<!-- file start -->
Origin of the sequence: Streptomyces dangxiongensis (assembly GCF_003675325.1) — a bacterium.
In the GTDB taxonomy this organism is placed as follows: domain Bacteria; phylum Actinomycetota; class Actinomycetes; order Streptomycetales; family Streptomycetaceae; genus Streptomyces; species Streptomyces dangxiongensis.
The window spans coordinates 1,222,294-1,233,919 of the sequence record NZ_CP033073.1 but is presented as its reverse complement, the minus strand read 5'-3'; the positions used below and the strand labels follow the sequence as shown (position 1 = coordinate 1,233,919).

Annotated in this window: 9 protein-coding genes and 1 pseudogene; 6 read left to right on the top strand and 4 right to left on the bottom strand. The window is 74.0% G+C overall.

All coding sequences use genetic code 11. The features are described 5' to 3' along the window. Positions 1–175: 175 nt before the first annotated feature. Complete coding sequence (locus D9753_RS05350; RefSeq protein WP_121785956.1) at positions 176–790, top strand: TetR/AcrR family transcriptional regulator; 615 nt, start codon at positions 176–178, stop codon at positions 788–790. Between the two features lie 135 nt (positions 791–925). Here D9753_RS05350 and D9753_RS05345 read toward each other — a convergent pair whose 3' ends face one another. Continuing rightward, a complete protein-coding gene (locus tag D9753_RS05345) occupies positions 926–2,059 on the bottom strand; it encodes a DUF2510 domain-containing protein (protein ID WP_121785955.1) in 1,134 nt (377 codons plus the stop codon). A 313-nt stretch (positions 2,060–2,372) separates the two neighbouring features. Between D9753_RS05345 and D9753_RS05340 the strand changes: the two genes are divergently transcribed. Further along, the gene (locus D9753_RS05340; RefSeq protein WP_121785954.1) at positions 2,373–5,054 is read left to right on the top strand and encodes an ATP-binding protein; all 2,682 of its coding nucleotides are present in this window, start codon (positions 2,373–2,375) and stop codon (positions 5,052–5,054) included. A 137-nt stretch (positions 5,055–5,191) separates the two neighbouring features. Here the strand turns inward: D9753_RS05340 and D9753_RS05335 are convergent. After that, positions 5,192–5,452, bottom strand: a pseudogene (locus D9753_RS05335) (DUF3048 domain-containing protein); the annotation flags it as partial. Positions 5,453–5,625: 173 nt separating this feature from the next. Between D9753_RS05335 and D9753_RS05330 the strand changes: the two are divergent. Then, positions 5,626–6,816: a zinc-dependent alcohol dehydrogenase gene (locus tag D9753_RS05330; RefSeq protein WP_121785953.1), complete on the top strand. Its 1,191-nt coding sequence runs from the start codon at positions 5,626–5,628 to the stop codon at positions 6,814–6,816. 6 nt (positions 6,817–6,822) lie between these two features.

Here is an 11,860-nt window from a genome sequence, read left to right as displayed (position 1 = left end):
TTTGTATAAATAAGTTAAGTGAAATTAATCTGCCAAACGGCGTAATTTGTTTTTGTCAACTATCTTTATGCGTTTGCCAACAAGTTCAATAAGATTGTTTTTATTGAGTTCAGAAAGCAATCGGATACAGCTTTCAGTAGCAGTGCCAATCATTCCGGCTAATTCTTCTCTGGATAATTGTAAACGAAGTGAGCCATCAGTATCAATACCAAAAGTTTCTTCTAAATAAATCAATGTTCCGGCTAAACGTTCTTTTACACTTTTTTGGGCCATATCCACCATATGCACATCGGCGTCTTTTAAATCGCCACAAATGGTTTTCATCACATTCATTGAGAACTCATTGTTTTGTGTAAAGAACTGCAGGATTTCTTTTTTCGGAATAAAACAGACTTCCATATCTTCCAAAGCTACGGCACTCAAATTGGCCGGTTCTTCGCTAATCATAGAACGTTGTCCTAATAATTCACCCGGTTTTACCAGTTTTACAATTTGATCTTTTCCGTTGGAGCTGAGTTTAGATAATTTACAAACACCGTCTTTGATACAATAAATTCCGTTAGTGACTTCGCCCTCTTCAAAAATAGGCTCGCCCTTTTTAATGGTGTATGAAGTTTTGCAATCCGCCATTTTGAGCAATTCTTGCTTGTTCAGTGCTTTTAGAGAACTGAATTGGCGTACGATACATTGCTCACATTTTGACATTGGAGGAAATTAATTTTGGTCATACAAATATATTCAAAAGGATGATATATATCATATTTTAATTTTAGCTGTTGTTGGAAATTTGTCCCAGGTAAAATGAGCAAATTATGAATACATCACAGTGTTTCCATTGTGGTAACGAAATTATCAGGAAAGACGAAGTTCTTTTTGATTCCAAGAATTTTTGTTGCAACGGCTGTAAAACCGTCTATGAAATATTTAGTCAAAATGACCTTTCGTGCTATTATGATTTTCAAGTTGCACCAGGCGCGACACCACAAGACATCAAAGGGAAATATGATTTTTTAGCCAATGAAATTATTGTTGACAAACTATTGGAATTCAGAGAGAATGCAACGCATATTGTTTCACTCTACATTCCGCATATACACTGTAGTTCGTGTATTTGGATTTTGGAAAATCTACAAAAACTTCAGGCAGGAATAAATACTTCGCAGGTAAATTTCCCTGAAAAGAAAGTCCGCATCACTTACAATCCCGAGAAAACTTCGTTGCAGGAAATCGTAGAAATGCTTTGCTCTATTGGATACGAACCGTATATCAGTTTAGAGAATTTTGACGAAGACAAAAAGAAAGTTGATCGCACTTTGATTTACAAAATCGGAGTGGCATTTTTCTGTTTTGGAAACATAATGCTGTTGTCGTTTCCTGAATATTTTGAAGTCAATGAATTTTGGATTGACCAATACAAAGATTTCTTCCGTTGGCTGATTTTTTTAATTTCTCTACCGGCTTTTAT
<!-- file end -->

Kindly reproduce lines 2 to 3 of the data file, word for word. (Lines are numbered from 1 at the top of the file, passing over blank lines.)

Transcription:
In the GTDB taxonomy this organism is placed as follows: domain Bacteria; phylum Actinomycetota; class Actinomycetes; order Streptomycetales; family Streptomycetaceae; genus Streptomyces; species Streptomyces dangxiongensis.
The window spans coordinates 1,222,294-1,233,919 of the sequence record NZ_CP033073.1 but is presented as its reverse complement, the minus strand read 5'-3'; the positions used below and the strand labels follow the sequence as shown (position 1 = coordinate 1,233,919).